LAURA CHRISTIANSON: Such a good question. And the way you worded it– wood chips extracting nitrogen– that’s not exactly how bioreactors work. Bioreactors work by enhancing a natural process, a natural part of the nitrogen cycle, called denitrification.

Now, you mentioned those bioreactors sounded very complicated, like something out of Iron Man, but it is actually simple, because we’re just enhancing a natural process that’s been happening all around us for millions and millions of years on its own. And that’s the process of denitrification. The process of denitrification is done by natural little denitrifying bacteria that are good bacteria living in the soil all around us, like I said. And these bacteria convert nitrate, which is a form of nitrogen, into dinitrogen gas, which is a stable, benign gas that makes 78% of our atmosphere.

And so in a bioreactor, we have these denitrifying bacteria that are native and natural in our soil. These denitrifying bacteria live on the wood chips. They eat the carbon in the wood chips as their food. So we’re providing them, like, a super buffet of carbon to eat and fuel them. And then as the nitrate in the water flows by them, they convert that nitrate to nitrogen gas.

KATIE FEATHER: And the bacteria– they live on a certain type of wood chip, or they’re just hanging out on all wood chips?

LAURA CHRISTIANSON: The amazing thing about this process with these wood chip bioreactors is that there are many bacteria that do this process of denitrification. And so they’re not picky, and so we generally use, really, any kind of wood chip. The actual physical properties of the wood chip, like how big the wood chips are, tend to be a little bit more important for us compared to the kind of tree that the wood chip is from.

KATIE FEATHER: And so there’s a reaction happening here. Are there any byproducts of this reaction that we should be concerned about?

LAURA CHRISTIANSON: Well, you’re right. It is a reaction, and the reaction is the conversion of nitrate, which is a form of nitrogen, into dinitrogen gas, which is into– which again, forms 78% of our atmosphere. Dinitrogen gas is a stable, benign gas. It’s not a greenhouse gas.

But I will say there is a byproduct that we do talk about a lot when we talk about bioreactors. And that potential byproduct is nitrous oxide. So sometimes when the bacteria maybe aren’t as happy, maybe when the water is flowing too fast for these denitrifying bacteria to do their job, or if the water is especially cold– under certain conditions, these bacteria are a little less happy, I would say, and there’s the risk that we produce slightly more nitrous oxide than we would otherwise.

So nitrous oxide, as your listeners will know– nitrous oxide is a greenhouse gas. And so we are concerned about the potential production of greenhouse gas from bioreactors. But the good news is that a number of research groups have looked at this question– are bioreactors just transforming a water pollution problem into an air pollution problem? And the resounding results from a number of groups looking at that question is that no, we’re not producing a huge amount of nitrous oxide from our bioreactors.

In general, because we’re designing these bioreactors very specifically to do this one very specific job of converting nitrate into dinitrogen gas, in general, we have denitrification operating very efficiently. And so we’re not producing a lot of nitrous oxide. And so that’s a really good story. There’s more work to be done, more research to be done, on that, but we know with good confidence that we’re not producing a huge amount of nitrous oxide with this water-cleaning technology.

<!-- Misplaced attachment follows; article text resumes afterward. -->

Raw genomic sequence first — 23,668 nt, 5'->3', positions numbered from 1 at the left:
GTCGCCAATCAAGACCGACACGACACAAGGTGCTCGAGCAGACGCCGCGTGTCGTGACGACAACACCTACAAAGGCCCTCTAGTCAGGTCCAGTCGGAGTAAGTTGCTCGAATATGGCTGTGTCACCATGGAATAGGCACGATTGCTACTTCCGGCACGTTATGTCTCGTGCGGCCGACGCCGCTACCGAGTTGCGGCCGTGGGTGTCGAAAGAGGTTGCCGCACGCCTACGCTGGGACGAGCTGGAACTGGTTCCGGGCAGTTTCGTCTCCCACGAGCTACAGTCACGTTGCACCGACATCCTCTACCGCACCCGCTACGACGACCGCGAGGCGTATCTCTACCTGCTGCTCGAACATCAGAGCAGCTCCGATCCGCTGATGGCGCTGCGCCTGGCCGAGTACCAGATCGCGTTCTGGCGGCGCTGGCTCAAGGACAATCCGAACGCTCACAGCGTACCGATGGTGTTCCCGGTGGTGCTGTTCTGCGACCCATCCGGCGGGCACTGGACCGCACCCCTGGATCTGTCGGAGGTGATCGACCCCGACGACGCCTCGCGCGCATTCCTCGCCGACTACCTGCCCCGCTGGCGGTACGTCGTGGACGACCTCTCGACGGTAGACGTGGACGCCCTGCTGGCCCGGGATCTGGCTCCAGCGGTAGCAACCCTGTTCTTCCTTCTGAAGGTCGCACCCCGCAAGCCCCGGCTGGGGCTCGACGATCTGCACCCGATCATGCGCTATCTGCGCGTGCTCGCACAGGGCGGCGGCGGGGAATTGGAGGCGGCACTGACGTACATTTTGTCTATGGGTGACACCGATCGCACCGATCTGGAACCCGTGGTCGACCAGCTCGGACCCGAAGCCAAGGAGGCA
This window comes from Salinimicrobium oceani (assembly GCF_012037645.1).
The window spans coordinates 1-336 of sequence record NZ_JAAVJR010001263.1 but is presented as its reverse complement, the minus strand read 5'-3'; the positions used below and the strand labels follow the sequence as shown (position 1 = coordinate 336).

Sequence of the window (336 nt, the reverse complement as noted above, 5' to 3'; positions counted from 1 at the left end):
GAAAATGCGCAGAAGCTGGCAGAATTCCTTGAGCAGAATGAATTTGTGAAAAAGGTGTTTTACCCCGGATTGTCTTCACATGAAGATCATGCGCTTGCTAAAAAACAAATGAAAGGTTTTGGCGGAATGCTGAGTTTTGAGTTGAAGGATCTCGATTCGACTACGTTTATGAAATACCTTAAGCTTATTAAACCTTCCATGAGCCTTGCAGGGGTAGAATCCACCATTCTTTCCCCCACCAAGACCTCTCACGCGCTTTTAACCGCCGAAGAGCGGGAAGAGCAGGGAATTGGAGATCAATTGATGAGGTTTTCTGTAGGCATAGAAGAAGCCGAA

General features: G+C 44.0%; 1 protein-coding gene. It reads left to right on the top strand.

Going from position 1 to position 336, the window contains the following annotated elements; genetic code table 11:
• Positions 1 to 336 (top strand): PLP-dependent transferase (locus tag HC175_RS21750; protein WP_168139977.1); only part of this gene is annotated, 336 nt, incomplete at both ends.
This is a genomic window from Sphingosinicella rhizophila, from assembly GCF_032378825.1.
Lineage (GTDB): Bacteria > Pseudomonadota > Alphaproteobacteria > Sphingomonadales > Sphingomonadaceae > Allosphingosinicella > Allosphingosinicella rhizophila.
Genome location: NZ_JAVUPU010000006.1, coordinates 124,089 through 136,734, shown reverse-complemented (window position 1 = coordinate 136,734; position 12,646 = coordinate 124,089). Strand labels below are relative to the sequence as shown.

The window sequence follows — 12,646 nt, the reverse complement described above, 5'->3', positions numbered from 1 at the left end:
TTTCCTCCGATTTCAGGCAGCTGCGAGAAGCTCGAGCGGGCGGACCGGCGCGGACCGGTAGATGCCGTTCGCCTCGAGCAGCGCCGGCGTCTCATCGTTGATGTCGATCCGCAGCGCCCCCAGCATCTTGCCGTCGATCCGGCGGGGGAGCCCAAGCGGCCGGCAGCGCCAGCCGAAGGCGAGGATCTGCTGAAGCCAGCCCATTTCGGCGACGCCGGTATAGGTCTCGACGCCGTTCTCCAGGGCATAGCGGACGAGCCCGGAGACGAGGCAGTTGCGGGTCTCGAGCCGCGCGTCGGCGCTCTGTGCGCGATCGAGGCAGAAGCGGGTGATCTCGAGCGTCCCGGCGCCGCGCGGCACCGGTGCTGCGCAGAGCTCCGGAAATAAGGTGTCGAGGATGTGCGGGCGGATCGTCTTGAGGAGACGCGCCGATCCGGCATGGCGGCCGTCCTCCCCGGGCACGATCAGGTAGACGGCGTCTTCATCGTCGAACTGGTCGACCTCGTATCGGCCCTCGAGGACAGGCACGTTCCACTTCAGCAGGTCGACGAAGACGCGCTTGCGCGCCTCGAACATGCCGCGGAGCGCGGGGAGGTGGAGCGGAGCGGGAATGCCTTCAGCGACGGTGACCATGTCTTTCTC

KATIE FEATHER: What about the impact of these bioreactors? How much nitrogen are they removing? If a bunch of farmers were to adopt these bioreactors, would it totally take care of the problem? Like, how many farmers would you need to do that?

LAURA CHRISTIANSON: That’s such a good question. The scale of our water quality challenges across the Midwest, across the upper Mississippi River basin, is going to require every conservation practice that we have in our tool book. And it’s going to require at least one conservation practice being applied to every acre that we have. The scale of water quality challenges is an immense challenge for us in the Midwest.

So bioreactors remove anywhere from 20% to about 40% of the nitrogen in the water that you would otherwise send downstream. Our goals for the Mississippi River basin to reduce the hypoxic zone in the Gulf of Mexico are to reduce the amount of nitrogen and phosphorus that we send downstream by 45%. And so a bioreactor– even if every single farm, every single field, had a bioreactor, we still wouldn’t be meeting that goal.

And so that’s why I say we need every single practice in our toolkit to make significant headway towards meeting those ambitious 45% nitrogen and phosphorus loss reduction goals in the Midwest. And so we’re talking about things like improved fertilizer management, making sure we soil test, making sure we do cover crops. That’s one of our best in-field practices.

We also have practices that have been in our toolbox for a long time, like wetlands or constructed wetlands. And those are some of the best practices that we have. But every practice is different. Every practice has its own costs, benefits, limitations. And so bioreactors is certainly one of our favorites, but it won’t work for everyone.

KATIE FEATHER: I want to bring in someone you’ve been working with, a farm owner, Shirley Johnson, who just implemented her wood chip bioreactor late last year. Shirley Johnson, welcome to Science Friday.

SHIRLEY JOHNSON: Thank you, Katie. I really appreciate this.

KATIE FEATHER: How did you find out about a denitrifying bioreactor?

SHIRLEY JOHNSON: So my sister and I own the farm together. We actually inherited the farm from my father, who passed away in 2019. And we are both environmentalists, and we want to be good stewards of the land. That includes not only soil health, but also the water exiting the farm. We wanted to make sure that we were not adding more pollution in the form of nitrates to our local streams and then ultimately the Illinois River, the Mississippi River, and the Gulf of Mexico, where there’s a big dead zone, as you know.